13262. For purposes of this chapter, the following definitions shall apply:
(a) "Carbon monoxide device" means a device that meets all of the following requirements:
(1) A device designed to detect carbon monoxide and produce a distinct, audible alarm.
(2) A device that is battery powered, a plug-in device with battery backup, or a device installed as recommended by Standard 720 of the National Fire Protection Association that is either wired into the alternating current power line of the dwelling unit with a secondary battery backup or connected to a system via a panel.
(3) If the device is combined with a smoke detector, the combined device shall comply with all of the following:
(A) The standards that apply to carbon monoxide alarms as described in this chapter.
(B) The standards that apply to smoke detectors, as described in Section 13113.7.
(C) The combined device emits an alarm or voice warning in a manner that clearly differentiates between a carbon monoxide alarm warning and a smoke detector warning.
(4) The device has been tested and certified, pursuant to the requirements of the American National Standards Institute (ANSI) and Underwriters Laboratories Inc. (UL) as set forth in either ANSI/UL 2034 or ANSI/UL 2075, or successor standards, by a nationally recognized testing laboratory listed in the directory of approved testing laboratories established by the Building Materials Listing Program of the Fire Engineering Division of the Office of the State Fire Marshal of the Department of Forestry and Fire Protection.
(b) "Dwelling unit intended for human occupancy" means a single-family dwelling, factory-built home as defined in Section 19971, duplex, lodging house, dormitory, hotel, motel, condominium, stock cooperative, time-share project, or dwelling unit in a multiple-unit dwelling unit building or buildings. "Dwelling unit intended for human occupancy" does not mean a property owned or leased by the state, the Regents of the University of California, or a local governmental agency.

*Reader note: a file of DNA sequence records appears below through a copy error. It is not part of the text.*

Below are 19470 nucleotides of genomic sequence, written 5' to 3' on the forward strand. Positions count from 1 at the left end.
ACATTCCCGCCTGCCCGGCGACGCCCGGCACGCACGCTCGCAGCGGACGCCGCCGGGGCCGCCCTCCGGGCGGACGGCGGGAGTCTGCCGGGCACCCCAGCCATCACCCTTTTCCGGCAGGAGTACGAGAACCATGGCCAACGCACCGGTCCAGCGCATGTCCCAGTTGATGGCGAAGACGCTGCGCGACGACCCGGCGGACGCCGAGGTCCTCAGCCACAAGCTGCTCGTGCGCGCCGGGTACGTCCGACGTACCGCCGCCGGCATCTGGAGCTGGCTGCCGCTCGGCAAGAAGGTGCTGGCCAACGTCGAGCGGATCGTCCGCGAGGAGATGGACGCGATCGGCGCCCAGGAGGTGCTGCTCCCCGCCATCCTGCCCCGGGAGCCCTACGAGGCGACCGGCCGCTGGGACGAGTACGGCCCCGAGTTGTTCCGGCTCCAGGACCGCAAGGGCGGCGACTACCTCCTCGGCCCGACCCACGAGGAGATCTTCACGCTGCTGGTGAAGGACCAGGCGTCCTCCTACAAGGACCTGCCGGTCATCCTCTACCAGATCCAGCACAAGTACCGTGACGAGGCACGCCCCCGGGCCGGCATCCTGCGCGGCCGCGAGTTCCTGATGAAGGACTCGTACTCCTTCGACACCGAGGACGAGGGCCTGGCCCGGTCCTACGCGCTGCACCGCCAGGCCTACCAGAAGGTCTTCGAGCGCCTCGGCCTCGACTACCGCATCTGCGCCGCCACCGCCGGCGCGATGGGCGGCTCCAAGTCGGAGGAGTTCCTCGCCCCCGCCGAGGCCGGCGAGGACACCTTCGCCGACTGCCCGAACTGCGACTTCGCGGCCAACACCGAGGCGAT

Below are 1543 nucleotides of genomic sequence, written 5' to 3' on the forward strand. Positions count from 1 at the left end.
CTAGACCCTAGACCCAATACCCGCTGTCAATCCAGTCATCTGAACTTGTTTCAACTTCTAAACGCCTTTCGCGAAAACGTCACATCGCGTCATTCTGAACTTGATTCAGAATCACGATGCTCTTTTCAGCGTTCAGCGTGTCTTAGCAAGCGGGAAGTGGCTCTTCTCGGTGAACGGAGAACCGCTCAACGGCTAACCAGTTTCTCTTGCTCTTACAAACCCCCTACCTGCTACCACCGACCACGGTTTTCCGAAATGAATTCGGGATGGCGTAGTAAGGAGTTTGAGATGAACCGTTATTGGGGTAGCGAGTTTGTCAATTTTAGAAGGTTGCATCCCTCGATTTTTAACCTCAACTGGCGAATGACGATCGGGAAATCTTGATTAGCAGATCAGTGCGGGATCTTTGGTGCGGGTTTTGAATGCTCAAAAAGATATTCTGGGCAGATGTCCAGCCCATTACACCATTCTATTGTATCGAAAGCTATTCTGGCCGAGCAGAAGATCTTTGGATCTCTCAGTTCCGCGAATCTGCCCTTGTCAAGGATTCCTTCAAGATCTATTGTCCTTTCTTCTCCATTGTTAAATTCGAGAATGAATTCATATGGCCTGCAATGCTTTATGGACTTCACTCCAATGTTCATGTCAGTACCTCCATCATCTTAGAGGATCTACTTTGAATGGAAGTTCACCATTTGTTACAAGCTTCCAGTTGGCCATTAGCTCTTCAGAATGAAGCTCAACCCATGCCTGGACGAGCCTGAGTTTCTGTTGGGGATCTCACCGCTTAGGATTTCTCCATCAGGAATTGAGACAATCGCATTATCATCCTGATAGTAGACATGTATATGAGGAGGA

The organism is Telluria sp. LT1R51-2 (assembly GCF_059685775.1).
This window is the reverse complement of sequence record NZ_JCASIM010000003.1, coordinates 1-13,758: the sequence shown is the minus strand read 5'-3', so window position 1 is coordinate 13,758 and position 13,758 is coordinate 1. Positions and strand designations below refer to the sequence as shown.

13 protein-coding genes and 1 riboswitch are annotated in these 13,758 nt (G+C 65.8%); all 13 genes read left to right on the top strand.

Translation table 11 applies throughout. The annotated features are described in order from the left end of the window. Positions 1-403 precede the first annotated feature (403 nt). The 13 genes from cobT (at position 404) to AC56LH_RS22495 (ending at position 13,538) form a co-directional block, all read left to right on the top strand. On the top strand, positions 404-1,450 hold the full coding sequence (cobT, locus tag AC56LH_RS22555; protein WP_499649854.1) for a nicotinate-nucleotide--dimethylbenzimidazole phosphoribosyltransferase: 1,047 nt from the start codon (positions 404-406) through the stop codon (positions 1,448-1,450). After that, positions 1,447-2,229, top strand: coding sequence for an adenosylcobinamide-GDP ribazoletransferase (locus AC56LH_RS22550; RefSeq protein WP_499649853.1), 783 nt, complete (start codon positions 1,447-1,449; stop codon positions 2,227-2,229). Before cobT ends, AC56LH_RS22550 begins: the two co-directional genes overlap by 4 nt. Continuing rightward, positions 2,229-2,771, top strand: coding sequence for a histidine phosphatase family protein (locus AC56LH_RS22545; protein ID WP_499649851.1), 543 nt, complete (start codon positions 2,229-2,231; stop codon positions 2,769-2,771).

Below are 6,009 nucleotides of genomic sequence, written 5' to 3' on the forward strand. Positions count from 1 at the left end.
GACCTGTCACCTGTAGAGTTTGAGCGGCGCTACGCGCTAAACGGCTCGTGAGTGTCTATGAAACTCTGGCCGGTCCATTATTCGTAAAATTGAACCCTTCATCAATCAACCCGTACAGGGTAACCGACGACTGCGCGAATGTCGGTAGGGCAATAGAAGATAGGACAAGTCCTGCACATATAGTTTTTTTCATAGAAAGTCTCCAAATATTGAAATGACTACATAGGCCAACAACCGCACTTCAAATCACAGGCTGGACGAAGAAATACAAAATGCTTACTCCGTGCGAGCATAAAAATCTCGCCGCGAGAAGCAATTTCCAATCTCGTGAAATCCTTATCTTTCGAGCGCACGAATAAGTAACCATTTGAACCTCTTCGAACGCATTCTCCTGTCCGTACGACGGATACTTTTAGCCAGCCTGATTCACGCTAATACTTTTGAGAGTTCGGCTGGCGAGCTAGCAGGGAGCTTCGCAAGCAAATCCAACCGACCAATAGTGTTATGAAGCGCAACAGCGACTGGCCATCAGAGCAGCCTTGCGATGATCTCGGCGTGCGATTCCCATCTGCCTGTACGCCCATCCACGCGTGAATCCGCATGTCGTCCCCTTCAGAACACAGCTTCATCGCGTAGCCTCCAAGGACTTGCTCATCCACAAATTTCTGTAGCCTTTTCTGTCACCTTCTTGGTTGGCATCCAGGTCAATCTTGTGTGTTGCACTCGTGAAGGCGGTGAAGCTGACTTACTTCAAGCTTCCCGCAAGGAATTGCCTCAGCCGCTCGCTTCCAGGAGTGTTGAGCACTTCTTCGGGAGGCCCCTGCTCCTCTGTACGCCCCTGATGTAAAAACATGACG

(c) "Fossil fuel" means coal, kerosene, oil, wood, fuel gases, and other petroleum or hydrocarbon products, which emit carbon monoxide as a byproduct of combustion.
13263. (a) (1) The State Fire Marshal shall develop a certification and decertification process to approve and list carbon monoxide devices and to disapprove and delist previously approved devices, if necessary. The certification and decertification process shall include consideration of effectiveness and reliability of the devices, including, but not limited to, their propensity to record false alarms. The certification and decertification process shall include a review of the manufacturer's instructions and shall ensure their consistency with building standards applicable to new construction for the relevant type of occupancy with respect to number and placement. (2) The State Fire Marshal shall charge an appropriate fee to the manufacturer of a carbon monoxide device to cover his or her costs associated with the approval and listing of carbon monoxide devices.